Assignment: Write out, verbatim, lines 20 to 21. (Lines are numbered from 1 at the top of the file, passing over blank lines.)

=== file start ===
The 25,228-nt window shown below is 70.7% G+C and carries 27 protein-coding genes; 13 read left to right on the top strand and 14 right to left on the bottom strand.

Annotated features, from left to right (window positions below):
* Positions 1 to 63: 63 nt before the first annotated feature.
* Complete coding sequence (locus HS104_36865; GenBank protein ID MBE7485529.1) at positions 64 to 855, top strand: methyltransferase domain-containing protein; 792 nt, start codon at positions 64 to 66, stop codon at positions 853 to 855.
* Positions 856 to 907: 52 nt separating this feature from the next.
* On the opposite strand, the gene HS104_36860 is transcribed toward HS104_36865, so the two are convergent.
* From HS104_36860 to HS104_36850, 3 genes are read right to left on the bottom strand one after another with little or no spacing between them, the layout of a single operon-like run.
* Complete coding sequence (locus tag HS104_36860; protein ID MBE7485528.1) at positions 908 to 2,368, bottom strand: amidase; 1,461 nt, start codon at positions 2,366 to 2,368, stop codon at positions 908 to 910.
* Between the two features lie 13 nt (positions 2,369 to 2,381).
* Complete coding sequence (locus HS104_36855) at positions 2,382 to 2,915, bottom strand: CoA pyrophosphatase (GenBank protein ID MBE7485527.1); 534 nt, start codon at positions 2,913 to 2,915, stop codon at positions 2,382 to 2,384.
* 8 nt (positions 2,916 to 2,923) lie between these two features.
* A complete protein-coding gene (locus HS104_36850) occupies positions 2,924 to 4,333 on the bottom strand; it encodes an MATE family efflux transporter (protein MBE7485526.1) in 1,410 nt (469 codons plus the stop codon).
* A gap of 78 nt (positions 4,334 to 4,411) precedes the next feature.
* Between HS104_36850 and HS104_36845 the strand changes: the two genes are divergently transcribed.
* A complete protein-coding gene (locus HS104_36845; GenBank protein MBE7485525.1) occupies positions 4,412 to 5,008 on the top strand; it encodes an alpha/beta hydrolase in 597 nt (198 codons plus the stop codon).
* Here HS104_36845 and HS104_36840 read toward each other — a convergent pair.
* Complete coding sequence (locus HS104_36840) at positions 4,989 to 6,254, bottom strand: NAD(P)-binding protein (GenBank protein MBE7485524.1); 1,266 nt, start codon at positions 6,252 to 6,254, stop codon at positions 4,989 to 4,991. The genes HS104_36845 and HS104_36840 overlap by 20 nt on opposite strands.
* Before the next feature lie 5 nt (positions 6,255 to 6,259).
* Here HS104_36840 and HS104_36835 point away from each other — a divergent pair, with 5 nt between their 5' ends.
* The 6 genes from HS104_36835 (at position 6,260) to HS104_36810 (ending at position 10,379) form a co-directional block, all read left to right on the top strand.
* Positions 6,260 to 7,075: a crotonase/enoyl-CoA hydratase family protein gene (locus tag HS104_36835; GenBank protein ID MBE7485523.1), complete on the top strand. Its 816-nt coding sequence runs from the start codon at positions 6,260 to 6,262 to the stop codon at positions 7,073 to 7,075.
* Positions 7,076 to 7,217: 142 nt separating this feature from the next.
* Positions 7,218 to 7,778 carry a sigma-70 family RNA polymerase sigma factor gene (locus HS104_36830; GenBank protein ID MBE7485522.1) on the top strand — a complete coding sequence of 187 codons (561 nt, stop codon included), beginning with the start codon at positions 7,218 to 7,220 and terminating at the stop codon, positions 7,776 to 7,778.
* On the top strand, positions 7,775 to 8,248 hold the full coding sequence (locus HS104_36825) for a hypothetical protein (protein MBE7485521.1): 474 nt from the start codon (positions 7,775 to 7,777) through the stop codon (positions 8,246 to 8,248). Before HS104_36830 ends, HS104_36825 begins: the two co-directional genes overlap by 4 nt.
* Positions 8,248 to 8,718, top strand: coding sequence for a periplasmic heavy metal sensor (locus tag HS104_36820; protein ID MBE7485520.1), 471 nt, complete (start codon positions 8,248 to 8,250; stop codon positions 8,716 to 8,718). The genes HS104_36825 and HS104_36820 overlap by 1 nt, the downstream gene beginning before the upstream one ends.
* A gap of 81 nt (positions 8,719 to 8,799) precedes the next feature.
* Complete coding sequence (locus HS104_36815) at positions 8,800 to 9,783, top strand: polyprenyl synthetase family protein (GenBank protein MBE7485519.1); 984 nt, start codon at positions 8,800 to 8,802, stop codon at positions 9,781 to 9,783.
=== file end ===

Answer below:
* The 6 genes from HS104_36835 (at position 6,260) to HS104_36810 (ending at position 10,379) form a co-directional block, all read left to right on the top strand.
* Positions 6,260 to 7,075: a crotonase/enoyl-CoA hydratase family protein gene (locus tag HS104_36835; GenBank protein ID MBE7485523.1), complete on the top strand. Its 816-nt coding sequence runs from the start codon at positions 6,260 to 6,262 to the stop codon at positions 7,073 to 7,075.